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Author Topic: How do 'absolutely' and 'of course' differ in meaning?  (Read 2358 times)

Offline taregg

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same question


 

Offline David Cooper

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Re: How do 'absolutely' and 'of course' differ in meaning?
« Reply #1 on: 07/08/2013 20:08:10 »
You are absolutely right --> you are 100% correct.
You are, of course, right --> you are obviously correct.
 

Offline taregg

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Re: How do 'absolutely' and 'of course' differ in meaning?
« Reply #2 on: 10/08/2013 07:59:32 »
do you mean the word absolutely is more correct than the word of course....
 

Offline David Cooper

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Re: How do 'absolutely' and 'of course' differ in meaning?
« Reply #3 on: 10/08/2013 20:50:13 »
do you mean the word absolutely is more correct than the word of course....
No. "Absolutely" is used to discuss the degree to which you believe something is correct. "Of course" is used to discuss the obviousness of a thing being correct. Which you use is determined by which of those aspects you want to discuss. If you have less certainty, you might say "probably right" rather than "absolutely right", whereas if you know something is certainly correct but not obvious, you might say "surprisingly" rather than "of course".

[Note: in neither case does the thing in question actually have to be correct.]

There are other possible meanings to consider, as in "absolutely enormous" which is really talking about extreme size relative to some standard. You may have other meanings in mind than the ones I've created examples for, so it would be best if you were to put the words in a context of your own making to guard against the possibility that we're talking about entirely different usages.
 

Offline alancalverd

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Re: How do 'absolutely' and 'of course' differ in meaning?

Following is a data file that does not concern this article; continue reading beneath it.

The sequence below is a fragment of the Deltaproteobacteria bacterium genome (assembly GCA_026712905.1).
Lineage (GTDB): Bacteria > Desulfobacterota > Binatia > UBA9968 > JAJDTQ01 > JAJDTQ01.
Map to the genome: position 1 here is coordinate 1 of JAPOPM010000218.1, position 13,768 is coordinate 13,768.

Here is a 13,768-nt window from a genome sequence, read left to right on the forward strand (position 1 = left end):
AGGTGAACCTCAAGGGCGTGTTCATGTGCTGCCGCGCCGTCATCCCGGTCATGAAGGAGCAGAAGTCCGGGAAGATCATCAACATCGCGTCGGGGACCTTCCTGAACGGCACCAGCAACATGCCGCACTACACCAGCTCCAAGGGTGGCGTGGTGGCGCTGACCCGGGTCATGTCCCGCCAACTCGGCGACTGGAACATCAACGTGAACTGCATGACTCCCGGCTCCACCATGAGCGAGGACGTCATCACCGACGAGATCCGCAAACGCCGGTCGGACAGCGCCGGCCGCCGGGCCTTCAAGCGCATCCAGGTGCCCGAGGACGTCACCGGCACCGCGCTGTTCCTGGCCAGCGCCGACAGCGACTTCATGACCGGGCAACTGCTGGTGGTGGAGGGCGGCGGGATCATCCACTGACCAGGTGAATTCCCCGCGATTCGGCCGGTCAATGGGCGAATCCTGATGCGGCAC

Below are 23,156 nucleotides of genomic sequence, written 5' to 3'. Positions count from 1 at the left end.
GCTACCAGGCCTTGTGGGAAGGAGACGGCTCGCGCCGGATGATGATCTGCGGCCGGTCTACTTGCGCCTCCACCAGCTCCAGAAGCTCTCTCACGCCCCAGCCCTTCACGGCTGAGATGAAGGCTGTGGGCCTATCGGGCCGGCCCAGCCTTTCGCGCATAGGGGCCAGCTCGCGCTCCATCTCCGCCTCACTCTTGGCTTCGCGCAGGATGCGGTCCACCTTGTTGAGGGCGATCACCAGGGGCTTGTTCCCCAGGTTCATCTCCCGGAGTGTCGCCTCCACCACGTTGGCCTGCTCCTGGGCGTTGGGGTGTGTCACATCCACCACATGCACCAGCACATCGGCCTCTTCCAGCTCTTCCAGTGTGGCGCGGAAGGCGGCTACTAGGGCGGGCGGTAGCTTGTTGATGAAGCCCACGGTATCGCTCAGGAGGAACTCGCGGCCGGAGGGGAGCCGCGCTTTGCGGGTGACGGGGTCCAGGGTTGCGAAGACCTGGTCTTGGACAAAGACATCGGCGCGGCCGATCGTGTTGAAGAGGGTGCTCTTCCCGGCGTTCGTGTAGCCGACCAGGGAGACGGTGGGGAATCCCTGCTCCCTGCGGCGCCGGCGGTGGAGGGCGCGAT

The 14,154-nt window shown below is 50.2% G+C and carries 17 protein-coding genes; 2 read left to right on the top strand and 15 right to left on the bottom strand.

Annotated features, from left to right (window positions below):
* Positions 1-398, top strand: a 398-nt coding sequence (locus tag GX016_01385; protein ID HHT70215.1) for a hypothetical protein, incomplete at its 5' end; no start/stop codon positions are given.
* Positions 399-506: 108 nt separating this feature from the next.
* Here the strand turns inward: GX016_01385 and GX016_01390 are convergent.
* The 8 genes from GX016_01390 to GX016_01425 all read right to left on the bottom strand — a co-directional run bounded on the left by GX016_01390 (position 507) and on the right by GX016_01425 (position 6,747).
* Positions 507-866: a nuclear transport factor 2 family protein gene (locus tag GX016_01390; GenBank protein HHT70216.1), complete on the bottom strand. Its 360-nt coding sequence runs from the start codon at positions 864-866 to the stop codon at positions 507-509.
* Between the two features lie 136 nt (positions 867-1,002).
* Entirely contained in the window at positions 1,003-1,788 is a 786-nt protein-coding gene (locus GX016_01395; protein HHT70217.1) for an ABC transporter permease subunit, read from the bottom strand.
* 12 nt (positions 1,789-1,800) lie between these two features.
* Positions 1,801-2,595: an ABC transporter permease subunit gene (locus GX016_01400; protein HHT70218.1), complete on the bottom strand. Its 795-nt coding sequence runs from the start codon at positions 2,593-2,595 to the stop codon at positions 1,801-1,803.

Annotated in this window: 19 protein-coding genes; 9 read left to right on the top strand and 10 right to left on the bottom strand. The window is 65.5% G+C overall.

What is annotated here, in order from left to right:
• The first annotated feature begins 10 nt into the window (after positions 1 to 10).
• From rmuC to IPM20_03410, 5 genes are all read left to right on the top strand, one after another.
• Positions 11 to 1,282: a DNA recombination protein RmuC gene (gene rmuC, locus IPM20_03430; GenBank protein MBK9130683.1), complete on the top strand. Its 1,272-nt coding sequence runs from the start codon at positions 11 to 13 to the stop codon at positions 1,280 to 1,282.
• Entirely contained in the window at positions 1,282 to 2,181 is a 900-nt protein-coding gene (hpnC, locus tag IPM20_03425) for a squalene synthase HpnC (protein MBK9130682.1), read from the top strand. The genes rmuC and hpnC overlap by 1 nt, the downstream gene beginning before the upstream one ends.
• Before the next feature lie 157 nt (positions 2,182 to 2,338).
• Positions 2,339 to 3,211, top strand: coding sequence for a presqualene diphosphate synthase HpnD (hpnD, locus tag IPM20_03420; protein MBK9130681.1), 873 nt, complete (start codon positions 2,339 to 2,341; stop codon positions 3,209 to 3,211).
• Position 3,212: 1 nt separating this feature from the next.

« Reply #4 on: 11/08/2013 06:42:08 »
"Of course" signifies a logical conclusion from an arbitrary starting point, i.e. not illogical, but not necessarily unique.

"Absolutely", though the colloquial use is looser, implies an observer-independent reference point, and therefore a unique conclusion.
 

Offline David Cooper

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Re: How do 'absolutely' and 'of course' differ in meaning?
« Reply #5 on: 11/08/2013 19:03:10 »
"Of course" signifies a logical conclusion from an arbitrary starting point, i.e. not illogical, but not necessarily unique.

Not all logical conclusions are sufficiently obvious to justify the use of "of course" in the way it is ordinarily used, but you make a good point: the origin of "of course" probably didn't refer to the obviousness of anything, but merely that the conclusion is generated from a starting point by following a course through a number of logical steps.

Quote
"Absolutely", though the colloquial use is looser, implies an observer-independent reference point, and therefore a unique conclusion.

That could be the case in relation to things like absolute zero, but I'm still looking for an example of the word "absolutely" being used in that way as opposed to "absolute". Generally speaking, "absolutely" is used with "none" or "all" to mean "no exceptions" (0% or 100%). "Absolutely right" is a claim that there is no error at all, and the same applies to "absolutely exact".
 

Offline alancalverd

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Re: How do 'absolutely' and 'of course' differ in meaning?
« Reply #6 on: 14/08/2013 03:31:00 »
Contrast "absolutely" with "relatively".
 

Offline David Cooper

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Re: How do 'absolutely' and 'of course' differ in meaning?
« Reply #7 on: 14/08/2013 19:37:50 »
Contrast "absolutely" with "relatively".

Relatively stationary = nearly stationary. Absolutely stationary = no movement at all.

In relativity terms though, the first of those could mean moving very fast, but stationary, and perhaps absolutely stationary, relative to some other object. "Absolutely" can therefore apply to both cases, so "relatively" doesn't altogether contrast with "absolutely"
 

Offline alancalverd

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Re: How do 'absolutely' and 'of course' differ in meaning?
« Reply #8 on: 15/08/2013 03:30:03 »
Relatively stationary is meaningful: the distance AB does not change with time, so A is stationary relative to B.

Absolutely stationary is meaningless. There is no universal, operator-independent, reference point C. 

In the world of this pedantic physicist, things either change or don't change!
 

Offline David Cooper

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Re: How do 'absolutely' and 'of course' differ in meaning?
« Reply #9 on: 15/08/2013 18:16:37 »
Absolutely stationary is meaningless. There is no universal, operator-independent, reference point C. 

Your belief that there is no such thing as absolutely stationary doesn't make the idea meaningless, and it has not been proved that there is no prefered frame of reference either.
 

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Re: How do 'absolutely' and 'of course' differ in meaning?
« Reply #9 on: 15/08/2013 18:16:37 »

 

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